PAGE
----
• U.S.

Religion: New Holiday?

2 minute read

November 11 is the anniversary of two great events in U. S. history—the Armistice, signed at Compiegne in 1918, and the Mayflower Compact, signed at sea off Provincetown in 1620.

To many Americans the events of the last 15 months have made the Armistice seem less important and less worthy of a national holiday. So last week Dr. Francis Carr Stifler, editorial secretary of the American Bible Society, suggested that it would be far more appropriate to celebrate the anniversary of the Mayflower Compact this Monday.

“It is the cornerstone on which stand the Declaration of Independence and the Bill of Rights,” he said. “Equally, it is a very clear affirmation of the place of God in American life.” Signed by 41 adult males aboard the Mayflower, the Compact begins roundly “In the name of God, Amen.” Its pious, Bible-inspired signers then put it on record that “We . . . having undertaken for the glory of God, and advancement of the Christian faith … a voyage to plant the first colony in the northern parts of Virginia do … solemnly and mutually in the presence of God . . . covenant and combine ourselves together into a civil body politic,” thus giving the first expression in U. S. history to the idea that men can establish a government for themselves by mutual consent of the governed.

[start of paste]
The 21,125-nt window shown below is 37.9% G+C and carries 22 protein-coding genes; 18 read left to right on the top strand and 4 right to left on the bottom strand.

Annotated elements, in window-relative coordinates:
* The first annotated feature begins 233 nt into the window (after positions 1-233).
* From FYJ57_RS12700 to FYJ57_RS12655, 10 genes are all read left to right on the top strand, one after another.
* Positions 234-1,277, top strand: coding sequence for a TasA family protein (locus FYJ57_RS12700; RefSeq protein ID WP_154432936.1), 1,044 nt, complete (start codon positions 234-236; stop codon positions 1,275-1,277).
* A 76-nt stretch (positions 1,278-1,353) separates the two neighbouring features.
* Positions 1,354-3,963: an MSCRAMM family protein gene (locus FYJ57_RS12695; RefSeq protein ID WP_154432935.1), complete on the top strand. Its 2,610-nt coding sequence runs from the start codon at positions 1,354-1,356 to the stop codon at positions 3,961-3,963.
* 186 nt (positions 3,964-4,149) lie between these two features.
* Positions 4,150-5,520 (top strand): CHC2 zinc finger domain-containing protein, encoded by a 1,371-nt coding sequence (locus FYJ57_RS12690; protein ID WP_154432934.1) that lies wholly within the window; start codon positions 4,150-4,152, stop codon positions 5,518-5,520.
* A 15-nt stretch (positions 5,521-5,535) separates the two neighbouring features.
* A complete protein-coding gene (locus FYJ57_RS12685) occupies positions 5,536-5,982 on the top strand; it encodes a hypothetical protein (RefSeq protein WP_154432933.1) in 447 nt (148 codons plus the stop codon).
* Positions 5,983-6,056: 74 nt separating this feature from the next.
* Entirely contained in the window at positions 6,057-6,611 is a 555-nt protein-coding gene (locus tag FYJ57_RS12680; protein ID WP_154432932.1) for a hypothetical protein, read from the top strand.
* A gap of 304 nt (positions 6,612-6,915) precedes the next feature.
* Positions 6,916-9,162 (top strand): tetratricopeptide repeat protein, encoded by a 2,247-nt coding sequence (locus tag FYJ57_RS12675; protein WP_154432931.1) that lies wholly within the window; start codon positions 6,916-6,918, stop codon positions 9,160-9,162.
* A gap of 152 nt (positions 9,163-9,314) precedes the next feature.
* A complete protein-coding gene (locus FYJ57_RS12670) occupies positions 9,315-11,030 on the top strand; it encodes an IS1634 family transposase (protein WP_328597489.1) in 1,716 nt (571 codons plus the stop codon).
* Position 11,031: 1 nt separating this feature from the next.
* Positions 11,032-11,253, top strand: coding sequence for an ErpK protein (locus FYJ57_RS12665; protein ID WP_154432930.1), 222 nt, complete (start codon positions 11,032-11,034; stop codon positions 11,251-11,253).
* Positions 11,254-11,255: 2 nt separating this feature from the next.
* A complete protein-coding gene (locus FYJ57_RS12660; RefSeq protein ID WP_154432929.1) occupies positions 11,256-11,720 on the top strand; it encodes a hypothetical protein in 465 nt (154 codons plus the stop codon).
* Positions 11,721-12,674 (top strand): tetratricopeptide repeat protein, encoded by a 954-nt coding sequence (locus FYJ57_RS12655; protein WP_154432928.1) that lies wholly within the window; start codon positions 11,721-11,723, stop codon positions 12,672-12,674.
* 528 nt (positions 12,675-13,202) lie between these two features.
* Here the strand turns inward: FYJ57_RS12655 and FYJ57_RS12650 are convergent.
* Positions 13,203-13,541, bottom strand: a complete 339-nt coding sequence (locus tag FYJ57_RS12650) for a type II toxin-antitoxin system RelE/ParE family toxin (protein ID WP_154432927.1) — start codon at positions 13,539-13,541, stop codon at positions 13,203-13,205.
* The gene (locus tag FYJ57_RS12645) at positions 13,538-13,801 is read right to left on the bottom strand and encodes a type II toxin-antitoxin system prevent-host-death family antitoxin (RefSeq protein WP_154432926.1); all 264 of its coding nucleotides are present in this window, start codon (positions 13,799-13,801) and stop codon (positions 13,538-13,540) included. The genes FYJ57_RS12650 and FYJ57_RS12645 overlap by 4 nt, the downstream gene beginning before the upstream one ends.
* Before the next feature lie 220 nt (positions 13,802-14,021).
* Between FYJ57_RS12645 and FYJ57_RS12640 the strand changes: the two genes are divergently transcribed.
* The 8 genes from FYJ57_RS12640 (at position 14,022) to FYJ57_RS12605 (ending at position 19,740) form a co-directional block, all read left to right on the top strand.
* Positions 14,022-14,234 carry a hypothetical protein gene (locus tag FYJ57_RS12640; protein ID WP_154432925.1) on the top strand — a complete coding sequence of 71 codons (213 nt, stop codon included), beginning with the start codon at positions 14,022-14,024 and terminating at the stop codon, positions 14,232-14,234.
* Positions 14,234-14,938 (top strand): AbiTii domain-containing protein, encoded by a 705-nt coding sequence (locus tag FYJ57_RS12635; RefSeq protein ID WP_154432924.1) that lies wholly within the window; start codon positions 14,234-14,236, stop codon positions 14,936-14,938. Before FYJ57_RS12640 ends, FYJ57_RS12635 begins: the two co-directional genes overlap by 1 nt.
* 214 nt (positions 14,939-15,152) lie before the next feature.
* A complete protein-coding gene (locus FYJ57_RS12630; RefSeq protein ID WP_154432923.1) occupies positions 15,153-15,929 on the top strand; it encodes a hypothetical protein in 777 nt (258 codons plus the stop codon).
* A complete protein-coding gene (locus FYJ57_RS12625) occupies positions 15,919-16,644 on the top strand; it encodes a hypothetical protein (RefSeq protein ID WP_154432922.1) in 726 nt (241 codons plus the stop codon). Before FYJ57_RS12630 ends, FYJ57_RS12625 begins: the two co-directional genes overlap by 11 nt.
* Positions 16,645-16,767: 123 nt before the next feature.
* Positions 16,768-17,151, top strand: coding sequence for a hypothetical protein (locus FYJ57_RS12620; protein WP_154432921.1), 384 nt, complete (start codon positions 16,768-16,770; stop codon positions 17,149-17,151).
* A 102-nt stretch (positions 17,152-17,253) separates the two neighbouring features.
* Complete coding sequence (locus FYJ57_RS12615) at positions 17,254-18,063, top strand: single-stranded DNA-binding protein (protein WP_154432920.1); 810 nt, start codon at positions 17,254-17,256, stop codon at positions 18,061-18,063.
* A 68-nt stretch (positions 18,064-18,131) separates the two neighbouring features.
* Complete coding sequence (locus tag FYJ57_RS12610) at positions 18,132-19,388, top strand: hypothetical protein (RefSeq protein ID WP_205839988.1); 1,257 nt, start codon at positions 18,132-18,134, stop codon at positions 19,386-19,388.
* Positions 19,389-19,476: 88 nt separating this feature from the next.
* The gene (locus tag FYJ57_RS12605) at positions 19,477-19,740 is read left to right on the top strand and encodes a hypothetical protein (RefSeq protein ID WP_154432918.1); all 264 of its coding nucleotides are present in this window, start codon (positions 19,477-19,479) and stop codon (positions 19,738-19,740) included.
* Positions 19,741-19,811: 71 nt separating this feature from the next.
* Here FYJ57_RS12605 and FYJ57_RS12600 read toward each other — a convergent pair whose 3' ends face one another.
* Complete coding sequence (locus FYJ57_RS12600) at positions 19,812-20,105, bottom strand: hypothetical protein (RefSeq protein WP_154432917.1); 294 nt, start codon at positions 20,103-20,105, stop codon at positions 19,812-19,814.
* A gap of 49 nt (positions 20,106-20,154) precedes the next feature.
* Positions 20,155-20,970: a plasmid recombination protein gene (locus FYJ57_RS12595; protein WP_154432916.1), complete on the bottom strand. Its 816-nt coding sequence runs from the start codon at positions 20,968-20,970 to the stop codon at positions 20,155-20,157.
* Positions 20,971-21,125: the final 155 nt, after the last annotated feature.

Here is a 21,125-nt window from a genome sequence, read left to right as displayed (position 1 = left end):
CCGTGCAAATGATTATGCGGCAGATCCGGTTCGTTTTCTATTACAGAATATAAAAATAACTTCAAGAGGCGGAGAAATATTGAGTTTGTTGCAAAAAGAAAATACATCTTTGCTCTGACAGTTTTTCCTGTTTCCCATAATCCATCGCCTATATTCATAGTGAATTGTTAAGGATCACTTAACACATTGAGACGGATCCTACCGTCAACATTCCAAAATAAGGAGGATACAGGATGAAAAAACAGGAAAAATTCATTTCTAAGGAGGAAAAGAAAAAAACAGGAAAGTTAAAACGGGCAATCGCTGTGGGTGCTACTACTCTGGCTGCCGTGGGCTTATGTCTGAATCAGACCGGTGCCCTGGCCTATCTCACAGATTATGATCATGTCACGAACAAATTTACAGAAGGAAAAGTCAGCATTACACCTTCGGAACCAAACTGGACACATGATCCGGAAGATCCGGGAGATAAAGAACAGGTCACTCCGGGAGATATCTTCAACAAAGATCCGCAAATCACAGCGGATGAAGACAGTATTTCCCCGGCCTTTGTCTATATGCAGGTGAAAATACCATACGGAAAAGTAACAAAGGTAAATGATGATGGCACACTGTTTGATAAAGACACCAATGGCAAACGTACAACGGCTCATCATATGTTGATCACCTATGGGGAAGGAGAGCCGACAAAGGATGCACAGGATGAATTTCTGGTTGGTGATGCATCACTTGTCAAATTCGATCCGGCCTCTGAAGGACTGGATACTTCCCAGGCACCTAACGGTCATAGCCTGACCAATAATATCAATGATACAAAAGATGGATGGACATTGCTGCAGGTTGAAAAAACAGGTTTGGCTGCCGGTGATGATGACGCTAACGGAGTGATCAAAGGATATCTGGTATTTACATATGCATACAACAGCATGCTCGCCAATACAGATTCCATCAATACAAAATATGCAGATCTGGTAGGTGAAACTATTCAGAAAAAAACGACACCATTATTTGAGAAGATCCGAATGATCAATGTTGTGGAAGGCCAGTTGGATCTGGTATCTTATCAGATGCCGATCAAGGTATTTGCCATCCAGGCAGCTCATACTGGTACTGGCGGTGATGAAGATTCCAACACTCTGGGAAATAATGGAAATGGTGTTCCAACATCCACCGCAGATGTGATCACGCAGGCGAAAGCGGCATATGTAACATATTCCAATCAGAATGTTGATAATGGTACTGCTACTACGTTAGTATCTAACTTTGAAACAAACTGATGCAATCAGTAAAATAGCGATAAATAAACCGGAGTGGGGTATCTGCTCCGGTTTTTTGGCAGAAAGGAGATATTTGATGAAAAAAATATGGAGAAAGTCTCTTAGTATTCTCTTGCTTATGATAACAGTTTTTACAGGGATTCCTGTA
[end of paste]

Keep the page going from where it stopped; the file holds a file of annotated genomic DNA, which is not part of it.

The American Legion—which considers Armistice Day as its personal and private property in much the same way that the Grand Army of the Republic once considered Memorial Day—snorted at the very idea of a change. Said Dr. Stifler firmly: “We should celebrate November 11 as the day when the spirit of our free land was really born.”

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